I think we can also fall into the trap sometimes of putting too many materials out at the start of the year, because we just want to have options available. But if we have more open-ended options, then it allows for us to really focus in and allows for the children who are in a new environment to not be overwhelmed by how much is on the shelves, but really engage with what is available on the shelves.
If we have more open-ended options, then it allows for us to really focus in and allows for the children who are in a new environment to not be overwhelmed..
Kate: Maybe not too much stuff, but enough different variety of things to kind of figure out where children are at and developmentally what they're capable of, what they're interested in, and those kinds of things.
Kate: What if I have an area of my classroom, I've set it up, it's all beautiful, and nobody's going in that area? All the stuff is just gathering dust. What should I do about that as I'm starting the school year?
Alisha: I think the first thing to ask yourself in that situation is not necessarily is it that they're not interested in the materials, but is it that they don't know what to do with the materials. Sometimes we have to show the children how to engage with those materials. What are the possibilities? Especially with open-ended things that are on the shelves, we have to take that time to say, this is a possibility of what you could do with this.
Sometimes that comes at, if you have a group time, you can introduce those materials to the children or you can engage in their play and just kind of go into the center yourself and start engaging with materials. You'd be surprised what can be sparked when the teacher is down there, really engaged with them, showing those possibilities, and what the children can take off with that.
Kate: That really does bring that ILF to life. Instructional learning formats to me really helps us focus as educators. What are our goals and objectives for the children? How will we facilitate these activities to really engage them and not just sit back and like, oh, they'll figure it out, but really be part of the action.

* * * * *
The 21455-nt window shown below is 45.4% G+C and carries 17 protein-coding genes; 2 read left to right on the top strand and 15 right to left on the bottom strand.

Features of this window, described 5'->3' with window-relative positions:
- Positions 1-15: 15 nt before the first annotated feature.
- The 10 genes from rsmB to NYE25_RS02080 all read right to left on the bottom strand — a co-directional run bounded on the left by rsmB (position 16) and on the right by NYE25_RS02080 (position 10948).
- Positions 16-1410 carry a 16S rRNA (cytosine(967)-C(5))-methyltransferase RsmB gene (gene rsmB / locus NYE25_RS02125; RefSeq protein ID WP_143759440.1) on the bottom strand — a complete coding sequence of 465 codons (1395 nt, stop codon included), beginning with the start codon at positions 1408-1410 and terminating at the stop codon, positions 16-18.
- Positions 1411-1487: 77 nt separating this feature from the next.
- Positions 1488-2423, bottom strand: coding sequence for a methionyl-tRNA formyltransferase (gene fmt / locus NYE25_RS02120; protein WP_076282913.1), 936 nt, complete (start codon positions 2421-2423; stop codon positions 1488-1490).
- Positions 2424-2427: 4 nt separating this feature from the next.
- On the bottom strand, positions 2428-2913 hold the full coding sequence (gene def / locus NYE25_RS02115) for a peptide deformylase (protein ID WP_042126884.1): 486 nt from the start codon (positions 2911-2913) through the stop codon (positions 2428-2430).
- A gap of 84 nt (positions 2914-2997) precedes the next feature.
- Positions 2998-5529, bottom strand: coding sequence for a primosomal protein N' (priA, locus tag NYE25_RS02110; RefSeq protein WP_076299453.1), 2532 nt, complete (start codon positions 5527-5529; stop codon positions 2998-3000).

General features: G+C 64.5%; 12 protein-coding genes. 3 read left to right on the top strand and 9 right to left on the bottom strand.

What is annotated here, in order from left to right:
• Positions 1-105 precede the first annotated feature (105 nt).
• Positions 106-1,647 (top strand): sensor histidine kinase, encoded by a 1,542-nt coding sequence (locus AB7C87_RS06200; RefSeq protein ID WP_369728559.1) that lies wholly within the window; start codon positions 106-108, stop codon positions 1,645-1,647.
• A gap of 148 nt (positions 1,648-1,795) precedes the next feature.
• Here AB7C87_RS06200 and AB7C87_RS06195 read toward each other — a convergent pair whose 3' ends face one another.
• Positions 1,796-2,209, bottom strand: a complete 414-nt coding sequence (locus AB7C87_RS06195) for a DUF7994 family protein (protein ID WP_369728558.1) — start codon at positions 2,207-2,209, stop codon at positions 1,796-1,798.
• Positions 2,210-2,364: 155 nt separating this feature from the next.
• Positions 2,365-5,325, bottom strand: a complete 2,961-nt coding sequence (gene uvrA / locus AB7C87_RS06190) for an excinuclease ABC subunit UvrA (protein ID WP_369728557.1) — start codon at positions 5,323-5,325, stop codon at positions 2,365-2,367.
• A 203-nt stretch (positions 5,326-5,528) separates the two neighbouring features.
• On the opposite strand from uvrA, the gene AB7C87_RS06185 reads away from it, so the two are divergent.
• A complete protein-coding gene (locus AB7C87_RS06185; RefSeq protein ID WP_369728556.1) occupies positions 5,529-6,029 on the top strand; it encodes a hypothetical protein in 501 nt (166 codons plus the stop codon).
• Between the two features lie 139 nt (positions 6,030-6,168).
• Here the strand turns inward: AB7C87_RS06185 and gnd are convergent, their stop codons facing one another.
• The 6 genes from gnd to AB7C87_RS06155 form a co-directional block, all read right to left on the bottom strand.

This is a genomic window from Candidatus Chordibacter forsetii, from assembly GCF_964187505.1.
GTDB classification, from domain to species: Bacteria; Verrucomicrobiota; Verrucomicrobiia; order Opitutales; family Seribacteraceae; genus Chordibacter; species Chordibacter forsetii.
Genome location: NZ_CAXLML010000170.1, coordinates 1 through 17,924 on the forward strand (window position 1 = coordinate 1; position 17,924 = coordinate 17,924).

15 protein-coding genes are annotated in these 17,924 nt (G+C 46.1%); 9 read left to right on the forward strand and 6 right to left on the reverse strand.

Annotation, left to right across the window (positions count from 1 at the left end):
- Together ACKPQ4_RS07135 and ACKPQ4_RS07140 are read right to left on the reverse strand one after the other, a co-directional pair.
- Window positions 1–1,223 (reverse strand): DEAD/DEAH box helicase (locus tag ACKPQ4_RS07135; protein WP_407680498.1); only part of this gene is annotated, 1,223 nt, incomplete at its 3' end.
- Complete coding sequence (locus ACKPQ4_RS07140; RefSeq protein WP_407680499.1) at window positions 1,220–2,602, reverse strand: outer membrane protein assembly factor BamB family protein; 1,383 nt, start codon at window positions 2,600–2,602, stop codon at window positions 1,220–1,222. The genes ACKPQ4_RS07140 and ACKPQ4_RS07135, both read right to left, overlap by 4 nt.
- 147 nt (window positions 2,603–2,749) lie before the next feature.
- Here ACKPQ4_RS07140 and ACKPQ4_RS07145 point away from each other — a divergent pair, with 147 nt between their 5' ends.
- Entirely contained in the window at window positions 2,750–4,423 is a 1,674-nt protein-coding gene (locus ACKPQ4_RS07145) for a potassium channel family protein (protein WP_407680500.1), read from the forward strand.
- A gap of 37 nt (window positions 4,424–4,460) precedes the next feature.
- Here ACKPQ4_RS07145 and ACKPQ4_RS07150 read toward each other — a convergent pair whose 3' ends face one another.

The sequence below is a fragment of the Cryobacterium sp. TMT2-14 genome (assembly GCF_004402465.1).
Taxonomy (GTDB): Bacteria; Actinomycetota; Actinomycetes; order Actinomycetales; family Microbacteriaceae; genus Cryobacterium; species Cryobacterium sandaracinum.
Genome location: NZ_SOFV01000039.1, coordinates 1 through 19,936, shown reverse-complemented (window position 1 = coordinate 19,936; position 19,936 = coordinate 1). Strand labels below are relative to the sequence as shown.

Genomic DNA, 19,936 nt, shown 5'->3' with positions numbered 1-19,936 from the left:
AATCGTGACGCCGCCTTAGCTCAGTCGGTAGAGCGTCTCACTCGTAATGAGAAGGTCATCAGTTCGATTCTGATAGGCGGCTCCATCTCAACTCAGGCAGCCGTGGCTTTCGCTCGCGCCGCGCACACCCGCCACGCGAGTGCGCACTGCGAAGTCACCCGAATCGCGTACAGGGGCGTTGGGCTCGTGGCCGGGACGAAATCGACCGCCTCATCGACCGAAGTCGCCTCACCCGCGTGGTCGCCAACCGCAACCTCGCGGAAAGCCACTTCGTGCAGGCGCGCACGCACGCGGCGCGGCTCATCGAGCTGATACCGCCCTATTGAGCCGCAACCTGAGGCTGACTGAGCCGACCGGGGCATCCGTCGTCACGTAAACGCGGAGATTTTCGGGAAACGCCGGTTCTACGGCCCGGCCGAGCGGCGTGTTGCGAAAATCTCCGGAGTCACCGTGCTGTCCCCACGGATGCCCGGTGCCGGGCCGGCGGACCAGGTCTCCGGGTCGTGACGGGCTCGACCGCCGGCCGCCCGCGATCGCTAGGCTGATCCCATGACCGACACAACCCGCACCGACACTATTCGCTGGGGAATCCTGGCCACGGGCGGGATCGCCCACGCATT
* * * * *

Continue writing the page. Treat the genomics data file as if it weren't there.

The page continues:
If I'm seeing an area gathering dust, I need to think, maybe if I got in there, it might bring it back to life. But also, I'm thinking about emotional support. If I'm a person kids want to spend time within my classroom, have I built that relationship with them where I will be an interesting person to come spend time with, since those interactions are really that basis for learning?
Let's talk about Emotional Support. How can we set up a classroom to promote Positive Climate, Teacher Sensitivity or aware of children's needs? We want to minimize Negative Climate. What are your thoughts around classroom setup as it relates to Emotional Support?
Alisha: When we think about the climate of the space, we want it to be a space for children to feel comfortable, where they feel they are wanted. We want them to want to be in the space. Things at their eye level, things that they can engage with, things that they can have ownership over within their space, are really important to them.